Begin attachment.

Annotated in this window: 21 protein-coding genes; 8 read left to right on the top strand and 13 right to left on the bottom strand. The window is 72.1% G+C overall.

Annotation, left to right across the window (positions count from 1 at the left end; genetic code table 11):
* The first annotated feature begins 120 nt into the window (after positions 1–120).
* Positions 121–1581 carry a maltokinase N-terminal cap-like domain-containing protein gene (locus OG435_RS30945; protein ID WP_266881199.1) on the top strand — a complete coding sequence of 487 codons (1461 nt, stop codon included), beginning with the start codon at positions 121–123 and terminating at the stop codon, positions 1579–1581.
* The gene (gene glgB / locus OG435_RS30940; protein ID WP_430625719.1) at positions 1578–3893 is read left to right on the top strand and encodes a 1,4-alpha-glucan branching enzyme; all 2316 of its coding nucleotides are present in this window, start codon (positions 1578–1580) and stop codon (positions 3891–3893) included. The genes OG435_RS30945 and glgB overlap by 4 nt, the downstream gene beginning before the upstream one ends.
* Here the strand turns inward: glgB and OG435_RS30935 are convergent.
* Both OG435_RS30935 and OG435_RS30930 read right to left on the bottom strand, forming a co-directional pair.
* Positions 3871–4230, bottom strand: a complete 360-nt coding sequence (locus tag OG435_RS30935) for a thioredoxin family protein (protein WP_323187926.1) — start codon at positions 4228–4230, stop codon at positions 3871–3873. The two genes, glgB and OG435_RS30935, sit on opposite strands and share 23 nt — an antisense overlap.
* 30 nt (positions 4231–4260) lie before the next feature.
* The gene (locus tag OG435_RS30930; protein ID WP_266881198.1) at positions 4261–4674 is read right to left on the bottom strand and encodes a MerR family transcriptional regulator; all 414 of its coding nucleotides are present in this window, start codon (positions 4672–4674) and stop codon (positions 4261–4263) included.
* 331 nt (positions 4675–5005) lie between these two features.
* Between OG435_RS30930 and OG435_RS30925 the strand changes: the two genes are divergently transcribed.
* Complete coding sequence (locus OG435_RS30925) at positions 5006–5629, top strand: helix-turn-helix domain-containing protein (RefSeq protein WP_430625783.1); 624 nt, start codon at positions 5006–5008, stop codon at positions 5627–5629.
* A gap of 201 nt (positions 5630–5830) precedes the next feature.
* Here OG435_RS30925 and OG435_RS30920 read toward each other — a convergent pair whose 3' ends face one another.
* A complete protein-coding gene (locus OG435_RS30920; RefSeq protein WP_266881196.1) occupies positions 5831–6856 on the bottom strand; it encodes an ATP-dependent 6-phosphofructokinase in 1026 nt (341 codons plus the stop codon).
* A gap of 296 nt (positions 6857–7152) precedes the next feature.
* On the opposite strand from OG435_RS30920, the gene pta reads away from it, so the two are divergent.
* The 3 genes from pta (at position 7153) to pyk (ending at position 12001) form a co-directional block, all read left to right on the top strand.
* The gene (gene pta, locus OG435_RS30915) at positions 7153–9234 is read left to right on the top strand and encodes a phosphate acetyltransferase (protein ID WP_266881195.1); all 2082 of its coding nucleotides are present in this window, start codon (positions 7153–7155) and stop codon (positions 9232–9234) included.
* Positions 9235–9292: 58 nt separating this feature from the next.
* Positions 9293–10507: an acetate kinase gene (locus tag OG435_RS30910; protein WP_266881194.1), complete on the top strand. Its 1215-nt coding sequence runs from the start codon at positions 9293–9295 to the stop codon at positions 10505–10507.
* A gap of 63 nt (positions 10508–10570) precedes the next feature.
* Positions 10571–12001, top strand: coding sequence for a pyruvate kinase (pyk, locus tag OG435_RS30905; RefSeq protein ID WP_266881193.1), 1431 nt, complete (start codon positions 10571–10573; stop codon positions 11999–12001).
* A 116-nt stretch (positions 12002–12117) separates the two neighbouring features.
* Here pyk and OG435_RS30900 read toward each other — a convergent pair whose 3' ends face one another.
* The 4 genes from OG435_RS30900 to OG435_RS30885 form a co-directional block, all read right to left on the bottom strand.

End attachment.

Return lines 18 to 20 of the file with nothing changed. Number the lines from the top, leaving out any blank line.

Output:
* On the opposite strand from OG435_RS30920, the gene pta reads away from it, so the two are divergent.
* The 3 genes from pta (at position 7153) to pyk (ending at position 12001) form a co-directional block, all read left to right on the top strand.
* The gene (gene pta, locus OG435_RS30915) at positions 7153–9234 is read left to right on the top strand and encodes a phosphate acetyltransferase (protein ID WP_266881195.1); all 2082 of its coding nucleotides are present in this window, start codon (positions 7153–7155) and stop codon (positions 9232–9234) included.